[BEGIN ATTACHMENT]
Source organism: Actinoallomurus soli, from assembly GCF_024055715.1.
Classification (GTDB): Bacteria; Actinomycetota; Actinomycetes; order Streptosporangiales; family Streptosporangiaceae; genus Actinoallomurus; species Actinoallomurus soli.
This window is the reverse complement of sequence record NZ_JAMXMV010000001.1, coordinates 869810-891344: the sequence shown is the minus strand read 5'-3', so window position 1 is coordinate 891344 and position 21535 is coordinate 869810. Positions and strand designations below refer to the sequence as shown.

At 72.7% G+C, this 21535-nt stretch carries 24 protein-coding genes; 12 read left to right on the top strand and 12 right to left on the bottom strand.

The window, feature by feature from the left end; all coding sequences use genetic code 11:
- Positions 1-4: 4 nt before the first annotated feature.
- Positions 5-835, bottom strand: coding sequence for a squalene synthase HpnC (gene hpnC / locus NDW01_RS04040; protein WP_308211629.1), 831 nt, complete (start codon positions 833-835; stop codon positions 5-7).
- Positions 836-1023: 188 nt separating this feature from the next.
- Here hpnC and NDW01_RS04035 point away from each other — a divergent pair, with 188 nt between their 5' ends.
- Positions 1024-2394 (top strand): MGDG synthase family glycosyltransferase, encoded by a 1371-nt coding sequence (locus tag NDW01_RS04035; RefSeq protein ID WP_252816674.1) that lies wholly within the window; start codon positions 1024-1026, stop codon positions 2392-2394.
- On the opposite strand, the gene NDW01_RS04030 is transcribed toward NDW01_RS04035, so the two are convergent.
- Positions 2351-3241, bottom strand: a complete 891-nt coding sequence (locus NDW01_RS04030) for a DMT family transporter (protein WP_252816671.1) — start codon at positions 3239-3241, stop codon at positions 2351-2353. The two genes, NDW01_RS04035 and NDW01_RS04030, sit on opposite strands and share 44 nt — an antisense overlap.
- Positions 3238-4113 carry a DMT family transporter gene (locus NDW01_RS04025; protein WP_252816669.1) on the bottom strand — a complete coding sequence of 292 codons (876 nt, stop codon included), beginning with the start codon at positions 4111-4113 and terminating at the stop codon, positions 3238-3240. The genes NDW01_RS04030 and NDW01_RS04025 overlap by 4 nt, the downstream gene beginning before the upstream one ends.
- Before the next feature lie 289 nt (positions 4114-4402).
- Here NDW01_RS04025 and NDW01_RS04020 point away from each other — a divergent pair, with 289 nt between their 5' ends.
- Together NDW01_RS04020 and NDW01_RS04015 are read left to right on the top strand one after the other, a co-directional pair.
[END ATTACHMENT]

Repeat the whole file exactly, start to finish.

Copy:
Source organism: Actinoallomurus soli, from assembly GCF_024055715.1.
Classification (GTDB): Bacteria; Actinomycetota; Actinomycetes; order Streptosporangiales; family Streptosporangiaceae; genus Actinoallomurus; species Actinoallomurus soli.
This window is the reverse complement of sequence record NZ_JAMXMV010000001.1, coordinates 869810-891344: the sequence shown is the minus strand read 5'-3', so window position 1 is coordinate 891344 and position 21535 is coordinate 869810. Positions and strand designations below refer to the sequence as shown.

At 72.7% G+C, this 21535-nt stretch carries 24 protein-coding genes; 12 read left to right on the top strand and 12 right to left on the bottom strand.

The window, feature by feature from the left end; all coding sequences use genetic code 11:
- Positions 1-4: 4 nt before the first annotated feature.
- Positions 5-835, bottom strand: coding sequence for a squalene synthase HpnC (gene hpnC / locus NDW01_RS04040; protein WP_308211629.1), 831 nt, complete (start codon positions 833-835; stop codon positions 5-7).
- Positions 836-1023: 188 nt separating this feature from the next.
- Here hpnC and NDW01_RS04035 point away from each other — a divergent pair, with 188 nt between their 5' ends.
- Positions 1024-2394 (top strand): MGDG synthase family glycosyltransferase, encoded by a 1371-nt coding sequence (locus tag NDW01_RS04035; RefSeq protein ID WP_252816674.1) that lies wholly within the window; start codon positions 1024-1026, stop codon positions 2392-2394.
- On the opposite strand, the gene NDW01_RS04030 is transcribed toward NDW01_RS04035, so the two are convergent.
- Positions 2351-3241, bottom strand: a complete 891-nt coding sequence (locus NDW01_RS04030) for a DMT family transporter (protein WP_252816671.1) — start codon at positions 3239-3241, stop codon at positions 2351-2353. The two genes, NDW01_RS04035 and NDW01_RS04030, sit on opposite strands and share 44 nt — an antisense overlap.
- Positions 3238-4113 carry a DMT family transporter gene (locus NDW01_RS04025; protein WP_252816669.1) on the bottom strand — a complete coding sequence of 292 codons (876 nt, stop codon included), beginning with the start codon at positions 4111-4113 and terminating at the stop codon, positions 3238-3240. The genes NDW01_RS04030 and NDW01_RS04025 overlap by 4 nt, the downstream gene beginning before the upstream one ends.
- Before the next feature lie 289 nt (positions 4114-4402).
- Here NDW01_RS04025 and NDW01_RS04020 point away from each other — a divergent pair, with 289 nt between their 5' ends.
- Together NDW01_RS04020 and NDW01_RS04015 are read left to right on the top strand one after the other, a co-directional pair.